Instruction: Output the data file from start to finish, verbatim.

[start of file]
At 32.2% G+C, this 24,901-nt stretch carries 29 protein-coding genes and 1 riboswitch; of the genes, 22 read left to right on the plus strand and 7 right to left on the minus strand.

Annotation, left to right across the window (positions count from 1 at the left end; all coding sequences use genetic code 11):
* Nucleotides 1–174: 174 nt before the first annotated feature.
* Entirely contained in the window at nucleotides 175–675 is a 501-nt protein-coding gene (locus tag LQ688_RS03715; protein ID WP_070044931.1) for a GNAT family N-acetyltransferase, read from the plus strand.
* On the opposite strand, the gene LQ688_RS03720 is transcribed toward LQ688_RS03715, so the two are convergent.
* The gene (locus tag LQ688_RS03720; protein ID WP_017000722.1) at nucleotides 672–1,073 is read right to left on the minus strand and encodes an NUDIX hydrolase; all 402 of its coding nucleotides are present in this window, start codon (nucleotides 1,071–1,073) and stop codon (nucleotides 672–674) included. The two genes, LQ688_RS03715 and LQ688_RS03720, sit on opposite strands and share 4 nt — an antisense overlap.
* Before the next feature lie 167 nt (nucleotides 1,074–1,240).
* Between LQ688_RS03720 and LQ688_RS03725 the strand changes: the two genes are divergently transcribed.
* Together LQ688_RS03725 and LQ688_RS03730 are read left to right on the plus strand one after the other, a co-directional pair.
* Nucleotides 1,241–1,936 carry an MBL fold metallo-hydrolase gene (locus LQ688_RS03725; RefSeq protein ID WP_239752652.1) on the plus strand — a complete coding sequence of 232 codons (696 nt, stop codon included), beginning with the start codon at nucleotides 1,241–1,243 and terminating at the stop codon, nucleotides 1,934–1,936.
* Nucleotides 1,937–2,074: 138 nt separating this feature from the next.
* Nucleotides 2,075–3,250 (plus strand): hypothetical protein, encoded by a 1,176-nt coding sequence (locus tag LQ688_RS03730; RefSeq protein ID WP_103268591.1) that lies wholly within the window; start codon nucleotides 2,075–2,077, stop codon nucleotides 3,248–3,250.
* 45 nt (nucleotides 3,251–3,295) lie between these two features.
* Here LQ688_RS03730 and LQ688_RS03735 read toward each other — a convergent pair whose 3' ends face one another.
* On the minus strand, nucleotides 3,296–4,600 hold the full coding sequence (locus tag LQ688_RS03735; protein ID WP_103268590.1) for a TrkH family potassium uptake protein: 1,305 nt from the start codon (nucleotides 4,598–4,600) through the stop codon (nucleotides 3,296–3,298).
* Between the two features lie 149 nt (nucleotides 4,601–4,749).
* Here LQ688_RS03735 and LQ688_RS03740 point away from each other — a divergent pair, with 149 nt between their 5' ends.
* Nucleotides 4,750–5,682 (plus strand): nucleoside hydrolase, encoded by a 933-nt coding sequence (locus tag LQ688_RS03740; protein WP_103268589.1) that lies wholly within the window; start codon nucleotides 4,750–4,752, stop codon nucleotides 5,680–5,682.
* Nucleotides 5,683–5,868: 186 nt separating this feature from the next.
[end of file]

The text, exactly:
At 32.2% G+C, this 24,901-nt stretch carries 29 protein-coding genes and 1 riboswitch; of the genes, 22 read left to right on the plus strand and 7 right to left on the minus strand.

Annotation, left to right across the window (positions count from 1 at the left end; all coding sequences use genetic code 11):
* Nucleotides 1–174: 174 nt before the first annotated feature.
* Entirely contained in the window at nucleotides 175–675 is a 501-nt protein-coding gene (locus tag LQ688_RS03715; protein ID WP_070044931.1) for a GNAT family N-acetyltransferase, read from the plus strand.
* On the opposite strand, the gene LQ688_RS03720 is transcribed toward LQ688_RS03715, so the two are convergent.
* The gene (locus tag LQ688_RS03720; protein ID WP_017000722.1) at nucleotides 672–1,073 is read right to left on the minus strand and encodes an NUDIX hydrolase; all 402 of its coding nucleotides are present in this window, start codon (nucleotides 1,071–1,073) and stop codon (nucleotides 672–674) included. The two genes, LQ688_RS03715 and LQ688_RS03720, sit on opposite strands and share 4 nt — an antisense overlap.
* Before the next feature lie 167 nt (nucleotides 1,074–1,240).
* Between LQ688_RS03720 and LQ688_RS03725 the strand changes: the two genes are divergently transcribed.
* Together LQ688_RS03725 and LQ688_RS03730 are read left to right on the plus strand one after the other, a co-directional pair.
* Nucleotides 1,241–1,936 carry an MBL fold metallo-hydrolase gene (locus LQ688_RS03725; RefSeq protein ID WP_239752652.1) on the plus strand — a complete coding sequence of 232 codons (696 nt, stop codon included), beginning with the start codon at nucleotides 1,241–1,243 and terminating at the stop codon, nucleotides 1,934–1,936.
* Nucleotides 1,937–2,074: 138 nt separating this feature from the next.
* Nucleotides 2,075–3,250 (plus strand): hypothetical protein, encoded by a 1,176-nt coding sequence (locus tag LQ688_RS03730; RefSeq protein ID WP_103268591.1) that lies wholly within the window; start codon nucleotides 2,075–2,077, stop codon nucleotides 3,248–3,250.
* 45 nt (nucleotides 3,251–3,295) lie between these two features.
* Here LQ688_RS03730 and LQ688_RS03735 read toward each other — a convergent pair whose 3' ends face one another.
* On the minus strand, nucleotides 3,296–4,600 hold the full coding sequence (locus tag LQ688_RS03735; protein ID WP_103268590.1) for a TrkH family potassium uptake protein: 1,305 nt from the start codon (nucleotides 4,598–4,600) through the stop codon (nucleotides 3,296–3,298).
* Between the two features lie 149 nt (nucleotides 4,601–4,749).
* Here LQ688_RS03735 and LQ688_RS03740 point away from each other — a divergent pair, with 149 nt between their 5' ends.
* Nucleotides 4,750–5,682 (plus strand): nucleoside hydrolase, encoded by a 933-nt coding sequence (locus tag LQ688_RS03740; protein WP_103268589.1) that lies wholly within the window; start codon nucleotides 4,750–4,752, stop codon nucleotides 5,680–5,682.
* Nucleotides 5,683–5,868: 186 nt separating this feature from the next.